The Associated Press revised its proposal to create a new position of news associate, addressing many of the concerns raised by News Media Guild bargainers.
The Guild and the company also signed off Wednesday on an expense policy that maintains current language while requiring staffers who receive a minimum mileage rate to file their actual miles driven and pay income tax on any overages as required by law.
The AP has said it intended the news associate proposal as a positive one so the Guild sought more details about how the position would help the union-covered staff.
“The AP says it must have a way to deal with member needs for low-level news work and that it views the news associate proposal as responsive to Guild complaints about the workload,” Guild President Martha Waggoner said. “We agree that the staff has too much work in too little time so we’re pleased the AP is working to answer our concerns.” Continue reading
In a letter delivered Tuesday, more than 75 photographers and video journalists told the Associated Press they wouldn’t use their cars for work if the company insists on a change to expenses that would cost some staffers thousands of dollars.
“Many of us look at the proposal, shaking our heads and wondering just how and why we are expected to supply what, in effect, is a fleet of lease cars out of our own pockets,” the letter reads. “The only alternatives for many will be to use rental cars, taxis and public transportation.”
Bargainers for the News Media Guild gave the letter, accompanied by 12 photos of the equipment that photographers and VJs cram into their cars, during bargaining.
Photographers and VJs now receive a $103.25 weekly car allowance. AP wants to cut that to a weekly, taxable stipend of $33. The company wants them to sign affidavits that they’ll make their personal vehicle available for business any time the company wishes for at least a year.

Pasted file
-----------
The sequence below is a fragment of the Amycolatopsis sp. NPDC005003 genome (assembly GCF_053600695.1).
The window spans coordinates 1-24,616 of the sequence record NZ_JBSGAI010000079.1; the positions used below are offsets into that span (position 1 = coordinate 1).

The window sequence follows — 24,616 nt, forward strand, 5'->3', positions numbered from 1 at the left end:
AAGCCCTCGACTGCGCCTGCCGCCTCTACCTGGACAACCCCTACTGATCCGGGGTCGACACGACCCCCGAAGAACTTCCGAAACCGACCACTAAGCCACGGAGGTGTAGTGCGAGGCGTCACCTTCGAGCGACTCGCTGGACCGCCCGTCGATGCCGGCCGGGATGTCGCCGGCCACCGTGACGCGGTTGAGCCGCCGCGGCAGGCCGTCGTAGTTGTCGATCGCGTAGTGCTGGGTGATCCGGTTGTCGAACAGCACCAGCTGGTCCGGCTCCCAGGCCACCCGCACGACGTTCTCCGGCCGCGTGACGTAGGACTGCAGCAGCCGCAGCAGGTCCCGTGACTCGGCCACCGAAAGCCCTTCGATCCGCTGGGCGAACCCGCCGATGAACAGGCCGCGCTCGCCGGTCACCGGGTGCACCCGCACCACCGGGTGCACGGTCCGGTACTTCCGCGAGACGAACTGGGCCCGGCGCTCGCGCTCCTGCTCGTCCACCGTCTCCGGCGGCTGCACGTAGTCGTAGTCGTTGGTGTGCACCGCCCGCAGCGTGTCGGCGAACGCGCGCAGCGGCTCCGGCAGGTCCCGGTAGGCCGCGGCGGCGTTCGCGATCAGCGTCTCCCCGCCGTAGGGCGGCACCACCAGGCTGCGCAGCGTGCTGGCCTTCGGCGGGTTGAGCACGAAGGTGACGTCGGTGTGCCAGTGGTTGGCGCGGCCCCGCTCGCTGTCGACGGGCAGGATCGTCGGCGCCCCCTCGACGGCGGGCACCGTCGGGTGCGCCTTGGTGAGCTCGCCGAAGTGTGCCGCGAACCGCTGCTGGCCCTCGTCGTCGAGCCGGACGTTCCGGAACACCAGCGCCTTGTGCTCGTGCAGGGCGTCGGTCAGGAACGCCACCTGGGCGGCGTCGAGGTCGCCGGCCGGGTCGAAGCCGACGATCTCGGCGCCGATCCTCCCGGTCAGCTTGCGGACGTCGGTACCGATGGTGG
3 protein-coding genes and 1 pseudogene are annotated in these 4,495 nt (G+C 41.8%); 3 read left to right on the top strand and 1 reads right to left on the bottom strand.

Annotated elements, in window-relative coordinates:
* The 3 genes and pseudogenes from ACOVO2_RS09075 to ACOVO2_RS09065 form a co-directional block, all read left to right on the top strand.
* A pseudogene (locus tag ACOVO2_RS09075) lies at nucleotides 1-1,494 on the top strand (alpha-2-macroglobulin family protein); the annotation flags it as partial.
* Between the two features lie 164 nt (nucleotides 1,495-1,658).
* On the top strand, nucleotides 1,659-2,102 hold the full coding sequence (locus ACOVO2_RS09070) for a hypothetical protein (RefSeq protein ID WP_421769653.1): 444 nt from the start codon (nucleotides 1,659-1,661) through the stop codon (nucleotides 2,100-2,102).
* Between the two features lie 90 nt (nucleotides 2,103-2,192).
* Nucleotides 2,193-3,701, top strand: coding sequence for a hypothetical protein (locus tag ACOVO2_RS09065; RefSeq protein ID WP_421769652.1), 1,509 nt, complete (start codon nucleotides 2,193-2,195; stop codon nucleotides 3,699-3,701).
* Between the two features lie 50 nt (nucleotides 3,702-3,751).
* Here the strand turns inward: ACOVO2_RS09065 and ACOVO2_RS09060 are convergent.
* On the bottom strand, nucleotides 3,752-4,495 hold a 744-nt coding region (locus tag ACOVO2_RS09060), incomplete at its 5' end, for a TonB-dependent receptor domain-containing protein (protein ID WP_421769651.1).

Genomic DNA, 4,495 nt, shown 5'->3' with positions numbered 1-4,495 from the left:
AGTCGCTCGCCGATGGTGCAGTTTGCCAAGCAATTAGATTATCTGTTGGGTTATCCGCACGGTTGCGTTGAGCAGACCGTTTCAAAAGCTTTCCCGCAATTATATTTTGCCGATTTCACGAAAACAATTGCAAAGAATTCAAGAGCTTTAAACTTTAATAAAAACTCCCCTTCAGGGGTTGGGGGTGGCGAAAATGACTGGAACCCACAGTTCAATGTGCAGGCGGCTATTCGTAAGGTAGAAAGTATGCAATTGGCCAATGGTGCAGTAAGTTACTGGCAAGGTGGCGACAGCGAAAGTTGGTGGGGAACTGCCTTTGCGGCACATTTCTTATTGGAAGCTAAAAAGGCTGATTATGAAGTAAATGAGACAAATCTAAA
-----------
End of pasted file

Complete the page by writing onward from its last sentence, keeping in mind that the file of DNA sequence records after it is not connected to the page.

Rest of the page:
For other staffers, AP wants to eliminate the $15 daily minimum and instead pay the IRS business mileage rate, which is 56 cents for 2014.
The letter says photographers and VJs use their cars as rolling offices “that we are expected to make available 24-7. The company expects us to jump in the car and race to spot news and other assignments, often times with a reporter in tow.”
If the AP’s proposal becomes part of the contract and photographers and VJs don’t use their own cars, then they would have to leave camera gear in their bureaus and go there to pick it up when news breaks. “This is unacceptable but unavoidable if we are saddled with extra personal vehicle costs,” the letter says.
Also Tuesday, the Guild and AP were meeting off-the-record as part of an attempt to reach terms on an overall contract.
NEW YORK — The Associated Press told the News Media Guild on Monday that its main objections to the union’s fixed-cost pension proposal are costs and what the company called the “cumbersome” administrative burdens of the plan.
The company said that plan is too cumbersome because its actuaries believe the Internal Revenue Service would have to qualify the plan every year and that the company would have to send annual updates about changes.
The Guild’s actuaries have said the burdens are minimal, because the yearly letter could be a form letter that’s easily updated. The Guild’s proposal saves the AP $5 million over five years, but the company has said that’s not enough.